Harold’s Blog: RDU Airport Authority Land Use, Coronavirus in the County, Staff-Council Retreat and More

Cary, NC — This week’s activities were dominated by the Coronavirus and the annual council-staff working retreat.

Monday – Airport Owned Lands & Umstead State Park

Monday my photo op with Ms. Cary was canceled. I do hope it will be rescheduled.

I received an email Monday from Wake County Commissioner that was sent to him from the CEO of the RDU Airport Authority related to the Umstead Park. Here is that information:

Below is a summary that might be helpful in understanding the Authority’s position on selling land.

Michael J. Landguth, President & CEO of Raleigh-Durham Airport Authority:

“RDUAA, like the state parks system, will not sell its land for any reason. The Authority receives multiple requests from developers, adjacent landowners, businesses, NCDOT, etc. to purchase airport property and regularly rejects those requests. For example, the Authority requested that the N.C. Department of Transportation acquire small parcels of airport land by eminent domain to improve two intersections – projects RDU supports to ease traffic congestion entering and exiting the airport.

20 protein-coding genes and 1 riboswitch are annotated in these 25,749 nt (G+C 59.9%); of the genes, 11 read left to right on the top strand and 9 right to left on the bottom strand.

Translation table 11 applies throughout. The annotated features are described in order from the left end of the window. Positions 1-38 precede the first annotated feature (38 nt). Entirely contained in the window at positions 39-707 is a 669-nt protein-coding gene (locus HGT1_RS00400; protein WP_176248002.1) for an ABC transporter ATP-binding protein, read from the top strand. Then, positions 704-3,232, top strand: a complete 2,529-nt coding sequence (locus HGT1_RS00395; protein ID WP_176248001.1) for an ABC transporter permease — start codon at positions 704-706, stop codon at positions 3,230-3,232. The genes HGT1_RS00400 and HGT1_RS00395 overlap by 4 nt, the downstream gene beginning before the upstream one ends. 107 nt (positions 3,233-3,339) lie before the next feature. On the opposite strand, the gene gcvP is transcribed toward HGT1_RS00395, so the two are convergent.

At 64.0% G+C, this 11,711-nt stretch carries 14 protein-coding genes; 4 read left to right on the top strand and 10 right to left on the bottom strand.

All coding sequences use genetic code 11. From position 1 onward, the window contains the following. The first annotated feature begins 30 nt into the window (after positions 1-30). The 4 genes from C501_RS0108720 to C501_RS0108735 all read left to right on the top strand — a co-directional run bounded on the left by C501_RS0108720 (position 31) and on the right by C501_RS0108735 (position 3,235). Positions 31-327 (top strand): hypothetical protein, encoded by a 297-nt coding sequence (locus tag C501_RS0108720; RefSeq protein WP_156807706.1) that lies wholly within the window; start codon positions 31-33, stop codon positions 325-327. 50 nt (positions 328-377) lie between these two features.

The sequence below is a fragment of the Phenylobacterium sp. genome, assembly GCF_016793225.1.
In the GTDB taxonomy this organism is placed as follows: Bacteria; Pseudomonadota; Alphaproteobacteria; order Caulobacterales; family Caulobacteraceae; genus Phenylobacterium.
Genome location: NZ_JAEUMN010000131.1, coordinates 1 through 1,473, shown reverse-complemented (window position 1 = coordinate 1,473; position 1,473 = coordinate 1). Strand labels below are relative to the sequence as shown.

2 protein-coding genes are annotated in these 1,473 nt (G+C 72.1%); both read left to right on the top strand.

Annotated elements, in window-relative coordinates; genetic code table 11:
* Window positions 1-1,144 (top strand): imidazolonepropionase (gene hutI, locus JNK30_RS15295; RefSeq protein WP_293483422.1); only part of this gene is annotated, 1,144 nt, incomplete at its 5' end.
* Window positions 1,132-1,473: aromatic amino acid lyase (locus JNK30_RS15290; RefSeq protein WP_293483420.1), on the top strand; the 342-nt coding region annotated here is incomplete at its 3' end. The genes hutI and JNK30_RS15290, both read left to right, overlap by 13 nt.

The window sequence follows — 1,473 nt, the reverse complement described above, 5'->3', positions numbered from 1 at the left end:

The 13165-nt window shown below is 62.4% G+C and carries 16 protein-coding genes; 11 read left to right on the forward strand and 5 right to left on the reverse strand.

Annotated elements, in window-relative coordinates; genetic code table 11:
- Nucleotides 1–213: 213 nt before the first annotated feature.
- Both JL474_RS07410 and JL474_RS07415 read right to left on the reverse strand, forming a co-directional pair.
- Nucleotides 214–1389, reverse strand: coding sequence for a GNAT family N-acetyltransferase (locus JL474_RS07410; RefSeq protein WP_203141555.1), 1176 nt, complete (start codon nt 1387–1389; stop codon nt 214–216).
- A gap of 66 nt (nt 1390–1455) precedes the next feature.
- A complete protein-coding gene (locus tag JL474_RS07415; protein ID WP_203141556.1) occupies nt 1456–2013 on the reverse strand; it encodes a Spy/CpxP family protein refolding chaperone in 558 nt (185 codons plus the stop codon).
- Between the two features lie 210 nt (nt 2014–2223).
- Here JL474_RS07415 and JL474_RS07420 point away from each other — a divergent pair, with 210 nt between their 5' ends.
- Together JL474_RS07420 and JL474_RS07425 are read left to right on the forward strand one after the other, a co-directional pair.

Commercial airports across the U.S. are bound by federal statutes that dictate how airport property can be used. The Federal Aviation Administration prohibits airports from selling land for a public park. This prohibition is intended to prevent federal laws that protect parks from also adversely impacting airport property use, stalling airport development or disrupting airport operations. For example, RDU is required by law to control land use on or near the airport in order to reduce wildlife hazards that might impact operations or cause an aircraft incident.

Airport sponsors (RDUAA, Raleigh, Wake County, Durham, and Durham County) execute 39 grant assurances when accepting federal grants. Two of these assurances (Numbers 19 and 21) prohibit the creation of land uses incompatible with airports, because of the potential for interference with airport development and operations. The FAA has determined that 4(f) properties are incompatible with airports. Therefore, airport land cannot create a 4(f) property.